Mediators of the hypotensive response to increased renal perfusion in rabbits.
We have previously shown that increasing the renal perfusion pressure by using an extracorporeal circuit in anesthetized rabbits resulted in a progressive fall in systemic arterial pressure. Prior ablation of the renal medulla with 2-bromoethylamine abolished the hypotensive response. In the present study, we investigated whether vasodilator prostanoids or platelet activating factor (PAF), both known to be produced in the renal medulla, were responsible for the hypotensive response to increased renal perfusion pressure. Anesthetized animals were treated with indomethacin (5 mg/kg + 0.5 mg/kg per hour), the PAF antagonist WEB 2086 (0.5 mg/kg + 0.5 mg/kg per hour), enalaprilat (2 mg/kg + 10 micrograms/kg per hour), or all three agents. In response to acute elevation of renal artery pressure to 170 mm Hg, systemic mean arterial pressure fell at 0.76 +/- 0.17, 0.59 +/- 0.08, and 0.76 +/- 0.17 mm Hg/min in the indomethacin, WEB 2086, and enalapril groups, respectively. These responses were not significantly different from the rate of 1.00 +/- 0.21 mm Hg/min in a control group that received vehicle infusion alone. Renal blood flow and the diuretic and natriuretic responses were also similar in all groups. Thus, increased renal perfusion pressure resulted in a progressive fall in systemic arterial pressure that was not mediated by PAF, prostaglandins, or suppression of renin release and angiotensin II production.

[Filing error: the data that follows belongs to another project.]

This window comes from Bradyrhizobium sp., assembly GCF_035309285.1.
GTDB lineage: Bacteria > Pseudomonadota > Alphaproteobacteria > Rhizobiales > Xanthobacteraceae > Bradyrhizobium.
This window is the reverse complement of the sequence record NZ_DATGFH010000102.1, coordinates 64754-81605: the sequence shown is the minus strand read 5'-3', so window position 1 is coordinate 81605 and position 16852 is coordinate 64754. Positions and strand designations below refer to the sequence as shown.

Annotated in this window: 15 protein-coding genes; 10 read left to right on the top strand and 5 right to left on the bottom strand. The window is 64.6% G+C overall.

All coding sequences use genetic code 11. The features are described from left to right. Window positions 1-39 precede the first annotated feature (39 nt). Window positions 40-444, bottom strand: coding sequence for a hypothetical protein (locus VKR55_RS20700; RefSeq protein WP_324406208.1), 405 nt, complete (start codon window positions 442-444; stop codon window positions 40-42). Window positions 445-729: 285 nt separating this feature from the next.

- Copyright © 1993 by American Heart Association